FIRST LINE: "With all the vacant lots in Newark, New Jersey - and there were thousands of them - the Director could afford to be picky."
Carter Ross is an investigative reporter for the Newark Eagle-Examiner in New Jersey, so when four seemingly unrelated individuals wind up shot, execution-style in a vacant lot, Carter is off to investigate the case.
In an attempt to calm the neighborhood, the police pose a theory on the shootings, saying they were retaliation for a bar heist. Carter's boss charges him with getting the bar heist story for the paper, but Carter is suspicious and begins to investigate other avenues with the help of Tina Thompson, the Eagle-Examiner city editor and Tommy Hernandez, an intern with the paper.
Carter quickly finds himself waist-deep in more trouble than he ever anticipated, and he's counting on a prostitute and the 1987 Cleveland Browns line-up to help bail him out.
FACES OF THE GONE is Brad Parks' debut novel and, boy, did he ever knock my socks off. The plot of FACES OF THE GONE is intricate and well-developed. Parks' own background as a journalist may have helped him to keep the plot tight and moving. He does not waste words. What he does do amazingly well is depict humanity. As I've spoken with people about this book, I've regularly mentioned how often I was in awe of the images he created of this urban neighborhood, so accustomed to death:
"I had interviewed kids who bragged about how big their shrines would be when they got killed. They talked about it with a nonchalance that was chilling."
"Tee has a small storefront on Clinton Avenue. He and I became acquainted a few years back when I did a story about RIP T-shirts, which happen to be Tee's speciality. RIPs had become a disturbingly prevalent urban fashion trend: anytime some too-young kid got killed, his boys rushed to have a T-shirt made in his memory. Every RIP T-shirt was different, but they followed the a basic formula, featuring the deceased's photo, the dates of birth and death, and the words REST IN PEACE. The people who wore them essentially became walking tombstones."
"If Wanda had known the choices she was making would have left her dead before her thirtieth birthday, would she have chosen differently? Maybe. Except, of course, Wanda probably never thought about her thirtieth birthday. It's a common problem among the impoverished, the lack of future focus. People are so worried about surviving today they don't have the luxury of thinking about tomorrow."And before you think, "wow, I'm not sure if I can read this; it sounds depressing," let me add the next layer to Parks' plot - humor. Despite the tragedy happening all around, Carter Ross manages to be hilarious without undermining the seriousness of the plot, as are some of the situations Carter finds himself in. The situations aren't absurd, they're funny. Much of it comes from Carter's perceptions and MIS-perceptions of the world around him:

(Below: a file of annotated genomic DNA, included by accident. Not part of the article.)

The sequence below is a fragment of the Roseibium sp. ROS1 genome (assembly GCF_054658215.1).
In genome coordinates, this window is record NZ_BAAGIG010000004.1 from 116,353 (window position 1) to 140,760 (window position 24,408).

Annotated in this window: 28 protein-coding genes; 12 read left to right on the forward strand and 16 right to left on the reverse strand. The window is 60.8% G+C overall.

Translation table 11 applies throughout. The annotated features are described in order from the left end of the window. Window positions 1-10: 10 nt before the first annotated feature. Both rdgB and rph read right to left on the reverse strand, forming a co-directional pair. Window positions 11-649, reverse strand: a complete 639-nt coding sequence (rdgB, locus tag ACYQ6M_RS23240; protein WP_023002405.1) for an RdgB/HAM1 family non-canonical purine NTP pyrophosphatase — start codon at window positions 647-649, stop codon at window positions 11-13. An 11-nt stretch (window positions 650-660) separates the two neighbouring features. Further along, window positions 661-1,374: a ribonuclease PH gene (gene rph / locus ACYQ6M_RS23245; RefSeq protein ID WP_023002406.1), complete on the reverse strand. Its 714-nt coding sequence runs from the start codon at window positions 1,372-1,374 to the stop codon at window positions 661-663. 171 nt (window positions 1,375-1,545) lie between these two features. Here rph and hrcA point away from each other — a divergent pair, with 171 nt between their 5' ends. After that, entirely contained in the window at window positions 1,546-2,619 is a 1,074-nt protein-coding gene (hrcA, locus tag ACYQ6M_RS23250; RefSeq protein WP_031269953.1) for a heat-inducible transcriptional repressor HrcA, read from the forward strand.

"It's like lion prides. For years, researchers - sorry, male researchers - believed the boy lions duked it out for the right to breed with the girl lions, who were passive spectators in the whole thing. The record only got set straight when some female researchers came along and took a more careful look at the social dynamics in the pride that preceded the fight. It turns out much of the time the lionesses are really calling the shots, selecting the most fit breeding partner. The fights the boy lions have are merely a noisy confirmation of what the girl lions have already decided among themselves."The final element of the plot that truly makes it great is the fact that it turns the old cliché of the "cops don't know what they're doing" on its head and shakes the coins out of its pockets. This is not a predictable plot by any stretch of the imagination.
Parks takes this complex plot, peppered with humor and mixes in his cast of rich, eccentric characters. Tommy, the gay Cuban intern; Tina, the biological clock-watching city editor; Red, the homeless Casanova; Tynesha, the exotic dancer/prostitute. And of course, the protagonist and narrator, investigative reporter Carter Ross:
"The things that allow me to blend into the tasteful décor at any of New Jersey's better suburban shopping malls - my side-parted hair, my preference for button-down-collared shirts and pressed slacks, my awkwardly upright carriage, my precise diction and bland anywhere-in-America accent - made me a circus freak in the hood. Most people I pass on the street are polite enough to merely stare. A few openly point. People are constantly asking me if I'm lost."
Carter is smart and funny and principled and flawed. He doesn't always make the best choices and he isn't always right. Instead, he's hysterically human.
I dare you not to fall in love with these characters. As eccentric as they are, I could completely imagine meeting every single last one of them; they come alive on the page and that makes the underlying themes of the book so much more powerful.
This is a debut that should NOT be missed! You will be seeing this title on my favorites list for 2009. Brad Parks has undoubtedly got "The Stuff"!
FACES OF THE GONE is available starting today from St. Martin's Minotaur (ISBN: 978-0-312-57477-2).